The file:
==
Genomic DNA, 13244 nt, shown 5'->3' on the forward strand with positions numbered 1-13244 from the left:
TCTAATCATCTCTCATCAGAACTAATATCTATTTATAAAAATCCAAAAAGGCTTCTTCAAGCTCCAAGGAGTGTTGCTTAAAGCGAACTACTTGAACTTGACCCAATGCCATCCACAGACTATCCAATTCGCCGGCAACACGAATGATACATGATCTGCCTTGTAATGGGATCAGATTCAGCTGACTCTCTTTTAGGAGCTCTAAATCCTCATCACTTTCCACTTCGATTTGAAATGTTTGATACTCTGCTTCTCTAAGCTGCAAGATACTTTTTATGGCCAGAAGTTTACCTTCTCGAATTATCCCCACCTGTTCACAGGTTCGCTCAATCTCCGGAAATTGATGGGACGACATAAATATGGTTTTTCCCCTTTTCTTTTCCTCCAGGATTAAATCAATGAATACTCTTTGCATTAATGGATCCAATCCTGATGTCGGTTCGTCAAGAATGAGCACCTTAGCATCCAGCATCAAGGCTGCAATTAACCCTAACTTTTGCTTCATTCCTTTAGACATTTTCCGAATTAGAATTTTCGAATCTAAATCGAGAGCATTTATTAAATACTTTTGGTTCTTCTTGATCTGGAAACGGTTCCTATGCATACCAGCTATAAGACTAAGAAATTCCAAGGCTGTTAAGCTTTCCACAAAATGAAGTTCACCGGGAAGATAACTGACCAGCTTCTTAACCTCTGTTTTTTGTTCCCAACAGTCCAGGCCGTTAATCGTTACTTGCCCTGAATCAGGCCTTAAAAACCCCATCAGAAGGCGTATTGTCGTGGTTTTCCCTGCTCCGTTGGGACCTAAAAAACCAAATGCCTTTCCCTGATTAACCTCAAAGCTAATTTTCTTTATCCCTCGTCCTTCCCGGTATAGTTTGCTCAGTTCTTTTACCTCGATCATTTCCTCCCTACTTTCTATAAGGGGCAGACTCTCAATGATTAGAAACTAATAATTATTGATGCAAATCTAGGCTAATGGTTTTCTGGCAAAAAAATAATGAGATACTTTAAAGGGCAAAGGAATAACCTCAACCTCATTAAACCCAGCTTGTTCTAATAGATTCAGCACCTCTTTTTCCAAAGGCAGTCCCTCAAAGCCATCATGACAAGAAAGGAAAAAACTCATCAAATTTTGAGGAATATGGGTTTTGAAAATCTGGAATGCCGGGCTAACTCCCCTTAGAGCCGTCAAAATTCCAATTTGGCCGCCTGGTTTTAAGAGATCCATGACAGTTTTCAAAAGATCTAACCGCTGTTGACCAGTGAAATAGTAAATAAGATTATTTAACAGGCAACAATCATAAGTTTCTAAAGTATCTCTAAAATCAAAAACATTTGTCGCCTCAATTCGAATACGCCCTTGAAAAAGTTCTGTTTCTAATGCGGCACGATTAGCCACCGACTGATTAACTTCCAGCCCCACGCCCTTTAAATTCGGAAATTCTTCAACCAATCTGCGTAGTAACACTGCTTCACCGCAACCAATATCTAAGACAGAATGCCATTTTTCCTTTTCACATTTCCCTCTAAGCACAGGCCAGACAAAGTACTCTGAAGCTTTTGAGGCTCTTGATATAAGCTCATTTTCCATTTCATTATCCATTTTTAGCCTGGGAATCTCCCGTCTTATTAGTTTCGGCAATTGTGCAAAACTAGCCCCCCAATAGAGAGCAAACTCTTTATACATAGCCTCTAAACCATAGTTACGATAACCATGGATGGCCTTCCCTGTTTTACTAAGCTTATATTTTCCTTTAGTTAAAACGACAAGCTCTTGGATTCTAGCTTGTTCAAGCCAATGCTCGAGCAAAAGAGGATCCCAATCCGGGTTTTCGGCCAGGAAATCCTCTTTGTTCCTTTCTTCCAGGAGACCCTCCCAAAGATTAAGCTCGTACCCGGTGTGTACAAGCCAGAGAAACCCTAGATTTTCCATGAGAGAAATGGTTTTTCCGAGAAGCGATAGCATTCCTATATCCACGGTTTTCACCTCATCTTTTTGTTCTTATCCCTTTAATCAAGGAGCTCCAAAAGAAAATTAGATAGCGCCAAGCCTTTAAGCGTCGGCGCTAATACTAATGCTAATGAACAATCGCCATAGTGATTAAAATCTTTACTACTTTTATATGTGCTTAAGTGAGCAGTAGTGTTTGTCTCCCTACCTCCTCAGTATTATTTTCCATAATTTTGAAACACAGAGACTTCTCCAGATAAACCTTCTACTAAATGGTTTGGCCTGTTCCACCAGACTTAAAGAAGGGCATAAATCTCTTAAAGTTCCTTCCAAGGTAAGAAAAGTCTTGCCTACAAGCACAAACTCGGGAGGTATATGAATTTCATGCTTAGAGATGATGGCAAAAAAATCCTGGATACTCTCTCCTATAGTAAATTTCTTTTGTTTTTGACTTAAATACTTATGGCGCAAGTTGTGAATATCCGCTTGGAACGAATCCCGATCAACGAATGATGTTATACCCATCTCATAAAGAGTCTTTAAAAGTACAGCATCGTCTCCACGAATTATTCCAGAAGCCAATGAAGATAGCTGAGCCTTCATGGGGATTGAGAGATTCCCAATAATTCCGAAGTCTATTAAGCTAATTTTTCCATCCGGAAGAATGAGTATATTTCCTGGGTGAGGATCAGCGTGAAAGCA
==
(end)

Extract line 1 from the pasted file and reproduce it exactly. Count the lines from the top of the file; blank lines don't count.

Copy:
Genomic DNA, 13244 nt, shown 5'->3' on the forward strand with positions numbered 1-13244 from the left: